A reader writes:
I have a question regarding helping a recent grad find their first job in their field. Without getting into convoluted details, a young person’s resume was passed along to me because she is looking to work in my field. I don’t personally know her, and frankly, I’m not wowed by her resume at all. She lists her last handful of retail jobs, but they aren’t in any logical order whatsoever. She does have relevant internship and volunteer experience, but it’s totally buried, and I missed it the first time I glanced at it. There is also a huge typo in there that doing a simple spellcheck in Word would catch. In short, her resume is pretty bad.
We’ve emailed back and forth a few times. I’ve suggested she attend various industry association meetings. She hasn’t really asked me any questions about the work I do. How I got here. About my industry. She’s really just asked if I know about any “opportunities.” I am very open to getting to know her a little better and helping her out, but I’m not particularly interested in spoon-feeding her. I realize that a recent graduate isn’t necessarily going to be well-versed in how to network, but I’d like to see a bit of initiative on her part.
As an experienced professional trying to help a young person, how much of a lead should I take in helping someone? Especially when it’s someone I don’t know and have never met. Should I suggest we have coffee to talk? Should I make specific or even general suggestions regarding her resume? It just so happens that I know of an entry-level opening, but I really hesitate to pass along her resume even with the caveat that I don’t know the person and therefore can’t recommend them.
If she were more experienced, it would be easy to dismiss her as a taker, but so many recent grads really have no idea how to go about this stuff. And they’ve often been told to ask people about “opportunities” and don’t realize that their networking should be so much more than that. So I wouldn’t dismiss the idea of helping her simply because of her lack of initiative; she probably doesn’t even realize that there’s more initiative she could be taking here, and it could be a huge service to explain that to her.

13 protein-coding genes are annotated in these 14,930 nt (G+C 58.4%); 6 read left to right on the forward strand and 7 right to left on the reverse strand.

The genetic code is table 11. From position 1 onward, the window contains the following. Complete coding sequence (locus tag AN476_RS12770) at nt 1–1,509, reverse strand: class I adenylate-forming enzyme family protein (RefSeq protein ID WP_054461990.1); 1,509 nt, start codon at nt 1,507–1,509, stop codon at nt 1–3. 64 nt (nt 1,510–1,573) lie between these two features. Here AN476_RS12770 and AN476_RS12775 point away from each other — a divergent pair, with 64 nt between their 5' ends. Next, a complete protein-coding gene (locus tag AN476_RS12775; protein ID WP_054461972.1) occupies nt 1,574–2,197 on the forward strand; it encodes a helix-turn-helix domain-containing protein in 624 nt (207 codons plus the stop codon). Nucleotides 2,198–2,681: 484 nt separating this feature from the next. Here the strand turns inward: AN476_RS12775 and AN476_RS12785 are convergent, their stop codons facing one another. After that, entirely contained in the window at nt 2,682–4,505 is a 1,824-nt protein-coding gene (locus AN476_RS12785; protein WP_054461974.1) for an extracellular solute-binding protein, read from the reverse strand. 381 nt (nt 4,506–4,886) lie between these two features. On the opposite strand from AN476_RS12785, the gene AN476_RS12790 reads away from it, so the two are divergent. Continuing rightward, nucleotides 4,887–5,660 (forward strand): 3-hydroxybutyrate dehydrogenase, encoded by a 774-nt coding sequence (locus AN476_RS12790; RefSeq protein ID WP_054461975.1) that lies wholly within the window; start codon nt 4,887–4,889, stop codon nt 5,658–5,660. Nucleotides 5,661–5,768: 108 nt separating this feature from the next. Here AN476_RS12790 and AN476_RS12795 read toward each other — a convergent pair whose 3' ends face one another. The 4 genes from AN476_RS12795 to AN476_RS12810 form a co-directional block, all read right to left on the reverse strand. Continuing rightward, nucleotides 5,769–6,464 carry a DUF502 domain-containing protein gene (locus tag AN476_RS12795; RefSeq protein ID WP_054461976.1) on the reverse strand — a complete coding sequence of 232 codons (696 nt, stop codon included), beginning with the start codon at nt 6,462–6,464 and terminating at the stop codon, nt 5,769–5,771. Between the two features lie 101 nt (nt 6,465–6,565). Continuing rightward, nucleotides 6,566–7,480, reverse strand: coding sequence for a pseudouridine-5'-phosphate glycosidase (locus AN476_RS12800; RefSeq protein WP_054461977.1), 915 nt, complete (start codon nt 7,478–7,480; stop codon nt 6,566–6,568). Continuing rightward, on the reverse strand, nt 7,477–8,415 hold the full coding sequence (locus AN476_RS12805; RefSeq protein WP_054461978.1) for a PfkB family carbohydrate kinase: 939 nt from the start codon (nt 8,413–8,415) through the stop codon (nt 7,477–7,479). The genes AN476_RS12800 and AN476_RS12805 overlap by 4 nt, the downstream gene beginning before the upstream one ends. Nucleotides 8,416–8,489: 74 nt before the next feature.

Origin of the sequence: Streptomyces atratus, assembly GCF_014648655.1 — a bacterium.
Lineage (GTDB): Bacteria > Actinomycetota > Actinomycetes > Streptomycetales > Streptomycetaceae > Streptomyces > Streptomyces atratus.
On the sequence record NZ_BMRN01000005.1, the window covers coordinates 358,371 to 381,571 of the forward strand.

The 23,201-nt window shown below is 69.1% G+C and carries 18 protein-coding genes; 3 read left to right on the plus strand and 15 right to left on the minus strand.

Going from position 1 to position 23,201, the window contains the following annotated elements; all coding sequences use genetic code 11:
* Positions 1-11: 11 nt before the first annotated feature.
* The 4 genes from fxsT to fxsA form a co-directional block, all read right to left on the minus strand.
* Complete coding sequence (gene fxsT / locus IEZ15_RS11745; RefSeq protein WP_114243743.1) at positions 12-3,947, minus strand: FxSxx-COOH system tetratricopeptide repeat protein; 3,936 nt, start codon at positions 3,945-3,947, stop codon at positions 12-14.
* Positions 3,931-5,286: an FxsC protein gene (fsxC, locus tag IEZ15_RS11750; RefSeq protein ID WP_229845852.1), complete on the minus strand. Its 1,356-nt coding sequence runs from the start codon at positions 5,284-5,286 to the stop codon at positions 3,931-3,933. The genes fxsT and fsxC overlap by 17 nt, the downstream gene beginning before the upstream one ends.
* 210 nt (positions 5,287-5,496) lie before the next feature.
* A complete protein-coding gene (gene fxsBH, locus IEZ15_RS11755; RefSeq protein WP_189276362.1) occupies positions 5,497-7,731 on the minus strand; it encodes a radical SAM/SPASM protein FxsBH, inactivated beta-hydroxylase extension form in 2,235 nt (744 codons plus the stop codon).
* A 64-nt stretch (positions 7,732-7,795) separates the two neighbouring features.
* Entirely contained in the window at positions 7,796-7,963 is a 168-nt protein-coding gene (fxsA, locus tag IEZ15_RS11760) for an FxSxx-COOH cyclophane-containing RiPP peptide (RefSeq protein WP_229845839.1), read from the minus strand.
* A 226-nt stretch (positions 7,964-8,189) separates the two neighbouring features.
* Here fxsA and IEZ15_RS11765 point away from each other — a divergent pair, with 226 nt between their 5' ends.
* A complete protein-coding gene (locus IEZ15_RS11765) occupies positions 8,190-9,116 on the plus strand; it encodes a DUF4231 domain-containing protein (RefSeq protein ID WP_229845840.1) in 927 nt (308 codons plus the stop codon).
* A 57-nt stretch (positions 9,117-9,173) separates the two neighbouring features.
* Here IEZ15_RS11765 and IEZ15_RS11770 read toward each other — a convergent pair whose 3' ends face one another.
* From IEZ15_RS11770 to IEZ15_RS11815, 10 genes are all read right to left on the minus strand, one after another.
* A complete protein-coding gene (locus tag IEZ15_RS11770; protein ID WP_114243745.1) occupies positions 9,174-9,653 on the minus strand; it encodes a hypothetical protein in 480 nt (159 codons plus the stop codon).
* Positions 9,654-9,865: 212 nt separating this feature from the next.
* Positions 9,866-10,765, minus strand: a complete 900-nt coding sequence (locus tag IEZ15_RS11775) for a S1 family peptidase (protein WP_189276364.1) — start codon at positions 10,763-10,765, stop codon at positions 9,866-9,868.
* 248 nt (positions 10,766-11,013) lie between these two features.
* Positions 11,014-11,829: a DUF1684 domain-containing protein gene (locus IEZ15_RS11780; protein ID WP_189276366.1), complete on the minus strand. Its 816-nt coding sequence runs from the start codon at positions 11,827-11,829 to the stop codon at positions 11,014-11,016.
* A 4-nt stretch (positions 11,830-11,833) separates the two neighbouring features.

Depending on how interested you are in helping her, you have a couple of different options:
1. If you’re willing to spend some time helping her, you could say something like, “Can I be blunt with you? I think you might have better luck in your job search if you changed some core things about your resume and also about how you’re networking with people like me. I’d be glad to talk to you over coffee sometime if you want some feedback that might help.” (And one key suggestion you could make if you do meet is helping her understand how to change her approach so that people don’t feel like she’s asking to be spoon-fed. She probably has no idea that she’s coming across that way or what to do differently.)
2. If you don’t want to spend that much time but still want to help her, you could simply call her attention to the need to work on her materials and suggest some resources. For instance, you could say, “Can I be blunt with you? Right now, I don’t think your resume is helping you as much as it could, and you might get a much better response if you make some changes like highlighting your relevant experience more. There are a lot of great resources online for putting together a resume, and that might really help.”
You’re certainly not obligated to do either of these, but if you have the time and inclination, it would be a kind thing to do, and could potentially make a real difference for her.